The Role and Strategies of Senior Public Administrators and Institutional Entrepreneurs in Performance Management Reforms
The public management literature rarely theorizes or systematically explains the role and strategies of institutional entrepreneurs in reforms and change. This omission is particularly striking because the organizational and management literatures, on which many NPM ideas rely, engage with this concept quite frequently (Battilana et al. 2009; Campbell 2004). As explained earlier, this is an important factor in performance management reforms that needs further exploration.
Institutional entrepreneurs are actors who leverage resources to create new institutions or transform existing ones (DiMaggio 1988; Garud et al. 2007; Maguire et al. 2004). They can be organizations or groups of organizations, or individuals or groups of individuals (Fligstein 1997; Maguire et al. 2004). They are certainly not always the elite but rather may be people such as social activists, labor leaders, academics, or public administrators, who are relatively remote from decision-making processes, who try to change institutions (Campbell 2004). Battilana et al. (2009) suggested that institutional entrepreneurs are change agents, who both initiate changes and actively participate in the implementation of these changes.
The literature highlights two types of factors required for an institutional entrepreneur to evolve: (1) field characteristics such as crises in the form of social upheaval, technological disruption, competitive discontinuity, and regulatory changes as well as a scarcity of resources (Child et al.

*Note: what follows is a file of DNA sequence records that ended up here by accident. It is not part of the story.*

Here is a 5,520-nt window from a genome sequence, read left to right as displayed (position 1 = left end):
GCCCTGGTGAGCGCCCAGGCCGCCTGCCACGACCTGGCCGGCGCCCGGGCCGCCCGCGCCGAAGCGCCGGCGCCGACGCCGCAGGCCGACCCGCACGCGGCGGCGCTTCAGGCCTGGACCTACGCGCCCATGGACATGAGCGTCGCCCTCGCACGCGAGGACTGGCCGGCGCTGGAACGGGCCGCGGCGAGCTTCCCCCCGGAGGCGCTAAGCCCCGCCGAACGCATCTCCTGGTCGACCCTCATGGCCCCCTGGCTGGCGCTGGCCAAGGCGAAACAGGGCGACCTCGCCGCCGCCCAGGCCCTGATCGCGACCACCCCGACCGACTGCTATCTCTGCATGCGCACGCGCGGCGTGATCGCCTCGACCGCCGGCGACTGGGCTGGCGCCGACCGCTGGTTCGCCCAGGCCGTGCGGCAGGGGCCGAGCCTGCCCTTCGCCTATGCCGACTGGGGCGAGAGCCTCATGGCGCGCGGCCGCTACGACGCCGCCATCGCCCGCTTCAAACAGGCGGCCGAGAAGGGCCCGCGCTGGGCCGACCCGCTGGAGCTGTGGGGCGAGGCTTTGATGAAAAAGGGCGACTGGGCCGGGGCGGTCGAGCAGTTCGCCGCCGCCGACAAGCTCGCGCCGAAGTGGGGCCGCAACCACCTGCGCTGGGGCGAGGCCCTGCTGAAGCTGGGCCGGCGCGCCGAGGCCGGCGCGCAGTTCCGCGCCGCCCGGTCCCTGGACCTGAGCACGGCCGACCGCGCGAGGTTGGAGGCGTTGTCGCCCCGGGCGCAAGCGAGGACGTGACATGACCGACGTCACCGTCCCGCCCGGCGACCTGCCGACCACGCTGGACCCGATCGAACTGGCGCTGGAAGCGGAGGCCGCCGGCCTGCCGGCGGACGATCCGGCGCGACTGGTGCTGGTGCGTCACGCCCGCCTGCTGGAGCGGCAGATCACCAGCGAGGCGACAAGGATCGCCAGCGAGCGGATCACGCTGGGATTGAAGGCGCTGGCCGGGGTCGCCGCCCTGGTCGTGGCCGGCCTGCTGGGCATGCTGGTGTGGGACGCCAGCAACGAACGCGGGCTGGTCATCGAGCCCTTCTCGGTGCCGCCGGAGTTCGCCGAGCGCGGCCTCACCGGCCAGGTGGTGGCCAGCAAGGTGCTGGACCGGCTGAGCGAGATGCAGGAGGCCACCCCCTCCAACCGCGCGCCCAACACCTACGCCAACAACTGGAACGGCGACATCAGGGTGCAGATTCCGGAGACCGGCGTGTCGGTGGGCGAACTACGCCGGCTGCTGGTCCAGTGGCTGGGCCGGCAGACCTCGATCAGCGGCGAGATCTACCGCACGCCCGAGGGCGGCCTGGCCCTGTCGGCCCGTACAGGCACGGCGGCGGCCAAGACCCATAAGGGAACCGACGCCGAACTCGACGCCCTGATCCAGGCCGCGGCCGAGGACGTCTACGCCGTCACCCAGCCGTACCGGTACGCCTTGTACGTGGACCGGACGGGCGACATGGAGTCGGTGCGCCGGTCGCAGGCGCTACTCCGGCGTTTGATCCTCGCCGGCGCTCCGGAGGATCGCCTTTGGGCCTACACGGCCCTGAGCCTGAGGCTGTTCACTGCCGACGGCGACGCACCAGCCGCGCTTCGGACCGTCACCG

2007; Durand and McGuire 2005); and (2) the actors’ social position, which might affect both their perception of a field and their access to the resources needed to engage in institutional entrepreneurship (Battilana et al. 2009; Lawrence 1999). However, in public sector reforms in general and performance management reforms in particular, such characteristics are necessary, whereas resources are sufficient conditions for enabling the activity of institutional entrepreneurs (Mizrahi 2013).
Campbell (2004) underscored the central role that institutional entrepreneurs play in processes of institutional change in various ways. First, they have a crucial role in articulating and framing problems in clear and simple terms. Second, entrepreneurs involved in social networks and organizations learn new ideas that they can transform into radical institutional changes. Third, successful entrepreneurs mobilize resources and allies, present evidence that the suggested changes have succeeded elsewhere, and demonstrate how programs for innovation fit the interests and views of decision makers and accord with the sentiments of the general public.
To a large extent, senior public administrators have these capabilities and access, making them pivotal players in the processes of public sector reforms (Mizrahi 2013). Given the political and administrative barriers to performance management reforms that we discussed previously, senior (and to limited extent also junior) public administrators emerge as the key players in initiating, and certainly in implementing, such reforms. The strategies they use and their ability to overcome barriers is therefore a main factor in explaining and planning the specific components of performance management reforms. A detailed mapping of power relations and interests in accordance with rational choice institutionalism provides insights into these areas. Indeed, the framework described in the previous section can and should be a practical tool for entrepreneurs in planning their strategies for initiating change.